Local Control and The Common Core

Last week, Louisiana Governor Bobby Jindal made headlines when he said he was pulling his state out of the Common Core.  "The federal government would like to assert control of our educational system," Jindal said, explaining his actions. "We're very alarmed about choice and local control of curriculum being taken away."

Why, Mr. Jindal, it just so happens that I’ve written a book on local control in education!  You should check it out!

The evidence the book presents suggests that appeals to local control have political value, but that no one actually does much to restore decision-making authority over key educational issues like curriculum to local schools, school boards, and parents.  Jindal is a presumed candidate for the 2016 Republican presidential nomination.  When trying to score points with conservative voters, the federal government makes a great whipping boy.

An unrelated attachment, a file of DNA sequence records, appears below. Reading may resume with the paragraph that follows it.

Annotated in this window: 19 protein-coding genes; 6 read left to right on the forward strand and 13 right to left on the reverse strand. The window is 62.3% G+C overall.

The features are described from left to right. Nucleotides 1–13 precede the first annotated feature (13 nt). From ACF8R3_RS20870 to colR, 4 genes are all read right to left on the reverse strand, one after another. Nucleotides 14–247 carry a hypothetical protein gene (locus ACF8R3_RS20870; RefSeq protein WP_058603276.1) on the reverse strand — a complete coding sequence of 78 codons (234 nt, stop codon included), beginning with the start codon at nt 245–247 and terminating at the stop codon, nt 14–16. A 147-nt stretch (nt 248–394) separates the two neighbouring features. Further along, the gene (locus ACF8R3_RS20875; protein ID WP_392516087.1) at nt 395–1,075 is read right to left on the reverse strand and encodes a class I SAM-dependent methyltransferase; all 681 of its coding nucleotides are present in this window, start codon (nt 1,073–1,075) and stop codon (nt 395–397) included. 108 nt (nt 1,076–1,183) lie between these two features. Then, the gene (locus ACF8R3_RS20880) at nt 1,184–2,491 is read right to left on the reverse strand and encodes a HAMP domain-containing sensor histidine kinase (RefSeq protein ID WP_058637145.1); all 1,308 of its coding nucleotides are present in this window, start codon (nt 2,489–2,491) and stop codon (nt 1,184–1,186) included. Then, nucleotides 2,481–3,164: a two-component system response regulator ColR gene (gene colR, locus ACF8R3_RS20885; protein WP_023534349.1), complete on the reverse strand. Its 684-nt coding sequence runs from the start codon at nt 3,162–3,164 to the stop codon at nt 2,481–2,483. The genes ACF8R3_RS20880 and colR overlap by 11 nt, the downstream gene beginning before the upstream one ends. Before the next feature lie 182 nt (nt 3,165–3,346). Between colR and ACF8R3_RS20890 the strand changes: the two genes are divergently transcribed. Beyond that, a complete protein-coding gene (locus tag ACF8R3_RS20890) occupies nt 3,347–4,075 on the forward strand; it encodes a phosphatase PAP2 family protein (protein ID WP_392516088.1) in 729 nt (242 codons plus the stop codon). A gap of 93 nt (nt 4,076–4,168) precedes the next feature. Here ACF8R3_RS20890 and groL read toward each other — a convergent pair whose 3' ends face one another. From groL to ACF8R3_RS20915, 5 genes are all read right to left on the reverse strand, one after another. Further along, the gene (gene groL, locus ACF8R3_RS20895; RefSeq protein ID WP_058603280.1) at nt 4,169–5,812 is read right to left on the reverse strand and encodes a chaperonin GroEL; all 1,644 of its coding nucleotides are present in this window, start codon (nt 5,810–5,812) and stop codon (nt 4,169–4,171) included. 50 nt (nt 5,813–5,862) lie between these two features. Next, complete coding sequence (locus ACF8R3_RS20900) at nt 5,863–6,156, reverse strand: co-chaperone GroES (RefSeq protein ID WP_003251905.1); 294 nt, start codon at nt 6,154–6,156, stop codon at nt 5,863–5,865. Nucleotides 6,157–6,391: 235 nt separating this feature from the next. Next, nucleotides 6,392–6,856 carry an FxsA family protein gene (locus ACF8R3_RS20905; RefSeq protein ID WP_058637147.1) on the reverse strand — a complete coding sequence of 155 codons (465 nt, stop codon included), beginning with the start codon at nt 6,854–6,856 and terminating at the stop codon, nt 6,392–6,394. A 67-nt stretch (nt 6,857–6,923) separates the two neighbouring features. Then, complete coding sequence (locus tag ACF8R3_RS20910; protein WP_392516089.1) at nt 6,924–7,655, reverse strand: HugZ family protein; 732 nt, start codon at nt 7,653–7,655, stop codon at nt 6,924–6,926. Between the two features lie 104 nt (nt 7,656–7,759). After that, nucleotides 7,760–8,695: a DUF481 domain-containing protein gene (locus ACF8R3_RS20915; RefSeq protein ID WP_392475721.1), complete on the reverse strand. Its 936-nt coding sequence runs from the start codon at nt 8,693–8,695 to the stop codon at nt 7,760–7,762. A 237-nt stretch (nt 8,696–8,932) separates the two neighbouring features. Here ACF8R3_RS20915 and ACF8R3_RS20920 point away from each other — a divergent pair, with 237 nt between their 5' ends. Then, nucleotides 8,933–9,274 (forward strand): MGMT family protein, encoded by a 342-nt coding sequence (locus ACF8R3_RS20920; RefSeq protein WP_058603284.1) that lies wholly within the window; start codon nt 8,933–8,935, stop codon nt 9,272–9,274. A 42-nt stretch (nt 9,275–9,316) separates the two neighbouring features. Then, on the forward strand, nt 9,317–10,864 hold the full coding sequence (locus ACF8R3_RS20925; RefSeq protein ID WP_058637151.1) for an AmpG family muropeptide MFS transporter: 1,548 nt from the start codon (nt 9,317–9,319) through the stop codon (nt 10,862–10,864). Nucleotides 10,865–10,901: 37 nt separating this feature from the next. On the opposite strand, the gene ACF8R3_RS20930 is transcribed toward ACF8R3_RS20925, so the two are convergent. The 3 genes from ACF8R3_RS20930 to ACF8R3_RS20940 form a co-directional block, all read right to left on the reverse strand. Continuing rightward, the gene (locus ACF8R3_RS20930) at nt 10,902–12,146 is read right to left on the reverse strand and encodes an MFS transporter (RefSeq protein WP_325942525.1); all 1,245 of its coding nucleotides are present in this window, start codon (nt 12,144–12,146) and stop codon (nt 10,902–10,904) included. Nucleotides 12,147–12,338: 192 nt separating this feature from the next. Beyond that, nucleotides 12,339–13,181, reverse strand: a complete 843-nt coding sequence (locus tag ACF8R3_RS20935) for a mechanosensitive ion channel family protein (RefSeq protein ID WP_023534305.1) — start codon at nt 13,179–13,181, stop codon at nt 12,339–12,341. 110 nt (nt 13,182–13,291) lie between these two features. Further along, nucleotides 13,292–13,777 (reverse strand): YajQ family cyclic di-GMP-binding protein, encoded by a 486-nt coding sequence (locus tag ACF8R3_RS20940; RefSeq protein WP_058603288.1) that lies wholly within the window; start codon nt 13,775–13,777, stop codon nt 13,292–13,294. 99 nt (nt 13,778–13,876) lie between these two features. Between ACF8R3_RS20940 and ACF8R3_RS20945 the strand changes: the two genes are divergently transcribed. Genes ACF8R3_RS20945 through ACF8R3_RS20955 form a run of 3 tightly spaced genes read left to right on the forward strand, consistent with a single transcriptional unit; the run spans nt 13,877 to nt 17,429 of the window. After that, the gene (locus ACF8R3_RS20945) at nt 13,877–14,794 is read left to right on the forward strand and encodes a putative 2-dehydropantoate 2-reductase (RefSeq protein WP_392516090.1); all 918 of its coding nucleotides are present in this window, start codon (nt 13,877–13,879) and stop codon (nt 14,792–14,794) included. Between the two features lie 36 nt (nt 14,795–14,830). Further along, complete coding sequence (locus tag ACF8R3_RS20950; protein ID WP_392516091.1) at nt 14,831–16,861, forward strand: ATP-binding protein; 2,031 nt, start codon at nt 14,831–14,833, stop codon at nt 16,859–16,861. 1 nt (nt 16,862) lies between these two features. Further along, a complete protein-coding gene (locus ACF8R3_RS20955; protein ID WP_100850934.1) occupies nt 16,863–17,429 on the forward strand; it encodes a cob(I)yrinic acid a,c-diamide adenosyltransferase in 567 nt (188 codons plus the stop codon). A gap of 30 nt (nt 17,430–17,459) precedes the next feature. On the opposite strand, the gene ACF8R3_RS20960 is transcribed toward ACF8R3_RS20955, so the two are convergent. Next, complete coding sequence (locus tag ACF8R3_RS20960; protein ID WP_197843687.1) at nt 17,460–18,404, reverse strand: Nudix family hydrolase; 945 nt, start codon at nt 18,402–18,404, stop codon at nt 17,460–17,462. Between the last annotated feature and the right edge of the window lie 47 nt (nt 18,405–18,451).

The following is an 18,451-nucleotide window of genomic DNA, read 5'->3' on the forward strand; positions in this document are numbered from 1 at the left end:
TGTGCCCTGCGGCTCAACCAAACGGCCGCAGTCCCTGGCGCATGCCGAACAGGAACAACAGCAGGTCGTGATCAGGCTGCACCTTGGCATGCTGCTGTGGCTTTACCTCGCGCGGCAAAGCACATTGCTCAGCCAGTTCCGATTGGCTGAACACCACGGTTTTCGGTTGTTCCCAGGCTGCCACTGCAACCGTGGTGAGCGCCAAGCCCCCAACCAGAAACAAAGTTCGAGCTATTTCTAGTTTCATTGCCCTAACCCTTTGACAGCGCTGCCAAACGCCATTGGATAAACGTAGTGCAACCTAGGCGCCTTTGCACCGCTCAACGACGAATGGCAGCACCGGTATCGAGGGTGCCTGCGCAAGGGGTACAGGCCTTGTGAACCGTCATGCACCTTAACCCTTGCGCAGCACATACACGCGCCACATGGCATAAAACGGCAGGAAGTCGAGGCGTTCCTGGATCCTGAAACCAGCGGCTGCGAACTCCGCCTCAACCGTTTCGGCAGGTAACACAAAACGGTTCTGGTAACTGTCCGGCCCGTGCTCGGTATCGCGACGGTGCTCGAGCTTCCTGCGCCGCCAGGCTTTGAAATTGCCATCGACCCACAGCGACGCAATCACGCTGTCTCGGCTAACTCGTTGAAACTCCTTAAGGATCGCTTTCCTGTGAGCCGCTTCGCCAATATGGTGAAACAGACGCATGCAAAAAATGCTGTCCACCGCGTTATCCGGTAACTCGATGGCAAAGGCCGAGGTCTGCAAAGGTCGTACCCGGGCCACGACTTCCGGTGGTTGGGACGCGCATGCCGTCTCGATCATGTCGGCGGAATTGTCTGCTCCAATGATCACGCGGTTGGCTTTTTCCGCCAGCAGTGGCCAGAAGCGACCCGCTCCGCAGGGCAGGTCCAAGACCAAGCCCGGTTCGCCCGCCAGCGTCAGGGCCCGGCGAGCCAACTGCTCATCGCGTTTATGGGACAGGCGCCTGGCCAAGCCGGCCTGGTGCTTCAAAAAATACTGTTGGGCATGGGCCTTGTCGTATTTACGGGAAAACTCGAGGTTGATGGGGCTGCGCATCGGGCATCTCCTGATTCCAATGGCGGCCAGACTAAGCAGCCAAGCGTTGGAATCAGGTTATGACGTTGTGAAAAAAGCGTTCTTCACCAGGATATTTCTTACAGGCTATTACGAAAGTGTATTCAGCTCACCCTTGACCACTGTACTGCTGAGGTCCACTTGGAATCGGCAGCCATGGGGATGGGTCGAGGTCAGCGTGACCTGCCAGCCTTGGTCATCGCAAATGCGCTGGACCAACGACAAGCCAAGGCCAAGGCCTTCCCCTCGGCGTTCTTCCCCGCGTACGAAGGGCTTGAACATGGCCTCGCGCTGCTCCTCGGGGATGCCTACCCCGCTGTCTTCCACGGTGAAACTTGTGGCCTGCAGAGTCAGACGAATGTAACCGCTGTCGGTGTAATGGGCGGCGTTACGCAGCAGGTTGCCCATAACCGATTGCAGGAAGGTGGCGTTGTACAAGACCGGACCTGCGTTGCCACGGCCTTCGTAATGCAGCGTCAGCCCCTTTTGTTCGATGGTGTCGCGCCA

But 40 years of education policy history suggest that the current backlash will not restore any real local control, even in states that reject the Common Core.  Like almost every other state, Louisiana had a robust set of state standards and tests long before the Common Core was a glimmer in its authors’ eyes.  Jindal’s “local control of curriculum” has not existed for at least 20 years.  If his goal is to reorient Louisiana’s public schools towards state-specific standards, he may succeed, but truly empowering contemporary parents to make curriculum decisions is akin to trying to put the genie back in the bottle.

Elizabeth Fuqua